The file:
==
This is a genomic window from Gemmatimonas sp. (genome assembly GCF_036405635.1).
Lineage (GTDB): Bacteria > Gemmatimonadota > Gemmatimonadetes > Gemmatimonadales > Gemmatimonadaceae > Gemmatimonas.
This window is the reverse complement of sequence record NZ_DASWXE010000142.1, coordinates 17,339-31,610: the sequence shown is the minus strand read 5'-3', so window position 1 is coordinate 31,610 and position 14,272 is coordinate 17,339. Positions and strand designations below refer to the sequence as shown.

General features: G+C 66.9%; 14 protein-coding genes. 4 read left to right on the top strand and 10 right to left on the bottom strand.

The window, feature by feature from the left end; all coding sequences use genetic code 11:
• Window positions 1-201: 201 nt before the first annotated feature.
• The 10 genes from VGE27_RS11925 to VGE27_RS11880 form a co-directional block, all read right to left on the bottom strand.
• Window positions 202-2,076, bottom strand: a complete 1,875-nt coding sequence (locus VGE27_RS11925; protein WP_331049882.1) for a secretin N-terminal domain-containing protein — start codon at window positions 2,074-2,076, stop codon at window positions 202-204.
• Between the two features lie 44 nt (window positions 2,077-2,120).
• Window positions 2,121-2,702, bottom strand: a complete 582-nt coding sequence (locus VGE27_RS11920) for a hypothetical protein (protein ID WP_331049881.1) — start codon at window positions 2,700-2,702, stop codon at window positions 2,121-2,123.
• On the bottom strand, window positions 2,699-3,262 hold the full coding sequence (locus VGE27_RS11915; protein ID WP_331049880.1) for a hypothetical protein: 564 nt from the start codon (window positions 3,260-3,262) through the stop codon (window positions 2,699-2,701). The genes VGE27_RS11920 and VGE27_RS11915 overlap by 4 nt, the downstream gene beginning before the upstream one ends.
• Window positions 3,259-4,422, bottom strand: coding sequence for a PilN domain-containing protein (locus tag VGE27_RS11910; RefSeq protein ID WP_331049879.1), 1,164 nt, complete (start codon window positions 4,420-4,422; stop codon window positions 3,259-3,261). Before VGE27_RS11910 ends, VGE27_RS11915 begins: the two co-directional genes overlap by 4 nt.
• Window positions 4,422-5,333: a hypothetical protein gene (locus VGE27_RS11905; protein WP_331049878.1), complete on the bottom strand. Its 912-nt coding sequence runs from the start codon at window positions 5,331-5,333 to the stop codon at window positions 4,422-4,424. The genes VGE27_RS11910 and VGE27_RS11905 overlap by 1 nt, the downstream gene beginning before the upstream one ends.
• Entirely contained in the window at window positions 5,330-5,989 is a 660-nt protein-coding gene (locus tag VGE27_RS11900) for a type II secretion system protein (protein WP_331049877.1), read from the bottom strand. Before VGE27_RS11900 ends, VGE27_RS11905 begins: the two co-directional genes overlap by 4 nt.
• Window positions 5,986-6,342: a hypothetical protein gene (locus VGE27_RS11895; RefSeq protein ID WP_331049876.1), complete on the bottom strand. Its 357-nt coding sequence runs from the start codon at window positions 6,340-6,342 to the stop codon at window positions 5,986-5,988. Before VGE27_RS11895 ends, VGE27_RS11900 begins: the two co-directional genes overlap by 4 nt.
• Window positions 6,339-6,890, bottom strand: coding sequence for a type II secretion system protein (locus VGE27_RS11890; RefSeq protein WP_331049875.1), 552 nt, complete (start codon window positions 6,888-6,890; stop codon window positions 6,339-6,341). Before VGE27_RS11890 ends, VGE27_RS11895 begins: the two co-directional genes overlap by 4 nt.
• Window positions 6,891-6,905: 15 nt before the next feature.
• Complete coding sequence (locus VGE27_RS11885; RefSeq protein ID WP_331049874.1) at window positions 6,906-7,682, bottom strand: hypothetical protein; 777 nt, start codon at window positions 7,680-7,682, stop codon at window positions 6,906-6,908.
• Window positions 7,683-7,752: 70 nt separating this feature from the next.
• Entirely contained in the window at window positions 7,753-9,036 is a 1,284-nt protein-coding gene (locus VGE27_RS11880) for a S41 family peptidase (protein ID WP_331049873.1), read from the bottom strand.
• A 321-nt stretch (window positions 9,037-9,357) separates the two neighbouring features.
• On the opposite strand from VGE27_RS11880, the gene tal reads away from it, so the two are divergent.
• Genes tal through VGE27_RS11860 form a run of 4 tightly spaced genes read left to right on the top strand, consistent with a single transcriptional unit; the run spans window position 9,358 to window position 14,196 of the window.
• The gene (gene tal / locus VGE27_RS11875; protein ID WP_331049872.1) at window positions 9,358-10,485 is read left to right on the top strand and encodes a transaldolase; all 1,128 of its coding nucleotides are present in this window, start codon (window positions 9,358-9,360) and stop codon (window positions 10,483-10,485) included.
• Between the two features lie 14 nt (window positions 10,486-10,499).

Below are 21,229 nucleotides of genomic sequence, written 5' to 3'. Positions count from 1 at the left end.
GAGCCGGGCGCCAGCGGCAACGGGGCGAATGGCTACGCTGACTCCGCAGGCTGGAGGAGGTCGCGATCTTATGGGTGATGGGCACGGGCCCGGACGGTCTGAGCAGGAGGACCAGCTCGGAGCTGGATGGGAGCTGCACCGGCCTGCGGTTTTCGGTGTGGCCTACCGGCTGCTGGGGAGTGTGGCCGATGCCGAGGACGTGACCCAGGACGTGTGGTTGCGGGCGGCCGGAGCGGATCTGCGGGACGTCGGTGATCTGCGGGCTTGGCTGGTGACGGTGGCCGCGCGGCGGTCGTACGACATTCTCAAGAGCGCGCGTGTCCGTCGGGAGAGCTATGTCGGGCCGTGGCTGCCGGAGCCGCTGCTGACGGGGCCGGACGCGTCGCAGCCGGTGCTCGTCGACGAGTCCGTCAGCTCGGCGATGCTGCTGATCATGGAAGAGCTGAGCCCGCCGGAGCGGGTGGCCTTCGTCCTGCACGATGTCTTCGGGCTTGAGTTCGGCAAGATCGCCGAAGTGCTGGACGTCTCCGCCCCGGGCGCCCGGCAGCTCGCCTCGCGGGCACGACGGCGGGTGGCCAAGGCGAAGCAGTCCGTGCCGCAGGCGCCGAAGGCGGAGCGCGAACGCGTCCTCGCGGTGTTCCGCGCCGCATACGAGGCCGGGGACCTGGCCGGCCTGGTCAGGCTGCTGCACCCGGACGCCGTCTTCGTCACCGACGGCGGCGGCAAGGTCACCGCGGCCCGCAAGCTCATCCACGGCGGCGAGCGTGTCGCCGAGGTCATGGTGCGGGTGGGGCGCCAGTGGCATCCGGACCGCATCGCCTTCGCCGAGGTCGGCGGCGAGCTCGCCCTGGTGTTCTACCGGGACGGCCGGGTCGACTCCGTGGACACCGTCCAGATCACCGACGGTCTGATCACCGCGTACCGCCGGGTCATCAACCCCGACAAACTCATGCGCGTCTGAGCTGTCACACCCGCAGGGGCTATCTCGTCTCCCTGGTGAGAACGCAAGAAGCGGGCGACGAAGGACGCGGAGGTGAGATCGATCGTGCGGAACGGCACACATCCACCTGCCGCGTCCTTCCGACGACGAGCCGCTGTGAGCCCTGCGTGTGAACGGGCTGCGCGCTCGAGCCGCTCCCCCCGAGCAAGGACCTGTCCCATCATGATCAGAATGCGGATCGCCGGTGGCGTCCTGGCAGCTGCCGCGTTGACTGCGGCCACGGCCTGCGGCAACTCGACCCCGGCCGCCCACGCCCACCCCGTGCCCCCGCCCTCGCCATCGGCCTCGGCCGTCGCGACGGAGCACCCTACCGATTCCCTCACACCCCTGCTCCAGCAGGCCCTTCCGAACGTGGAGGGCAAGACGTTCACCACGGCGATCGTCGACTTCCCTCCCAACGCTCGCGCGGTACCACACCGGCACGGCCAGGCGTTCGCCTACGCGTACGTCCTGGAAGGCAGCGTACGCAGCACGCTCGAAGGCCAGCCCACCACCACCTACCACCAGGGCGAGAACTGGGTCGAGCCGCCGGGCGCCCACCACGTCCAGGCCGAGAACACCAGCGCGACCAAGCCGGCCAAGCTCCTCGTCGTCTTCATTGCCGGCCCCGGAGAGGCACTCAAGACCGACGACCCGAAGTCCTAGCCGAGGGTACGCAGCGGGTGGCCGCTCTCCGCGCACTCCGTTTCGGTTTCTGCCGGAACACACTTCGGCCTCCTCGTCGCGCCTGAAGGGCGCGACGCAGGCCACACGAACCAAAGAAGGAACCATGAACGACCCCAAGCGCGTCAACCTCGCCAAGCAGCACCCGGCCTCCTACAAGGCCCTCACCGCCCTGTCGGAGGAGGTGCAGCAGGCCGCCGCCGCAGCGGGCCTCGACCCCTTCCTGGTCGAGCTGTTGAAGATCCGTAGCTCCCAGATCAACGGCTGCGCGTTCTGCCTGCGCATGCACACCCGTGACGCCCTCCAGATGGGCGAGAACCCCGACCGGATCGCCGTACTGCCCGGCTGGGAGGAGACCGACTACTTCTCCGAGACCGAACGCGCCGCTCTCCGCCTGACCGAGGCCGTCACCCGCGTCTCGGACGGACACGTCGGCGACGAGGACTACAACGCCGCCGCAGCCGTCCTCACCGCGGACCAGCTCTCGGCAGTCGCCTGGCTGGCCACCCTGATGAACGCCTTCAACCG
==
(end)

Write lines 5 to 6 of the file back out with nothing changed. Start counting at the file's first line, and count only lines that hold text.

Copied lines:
The window, feature by feature from the left end; all coding sequences use genetic code 11:
• Window positions 1-201: 201 nt before the first annotated feature.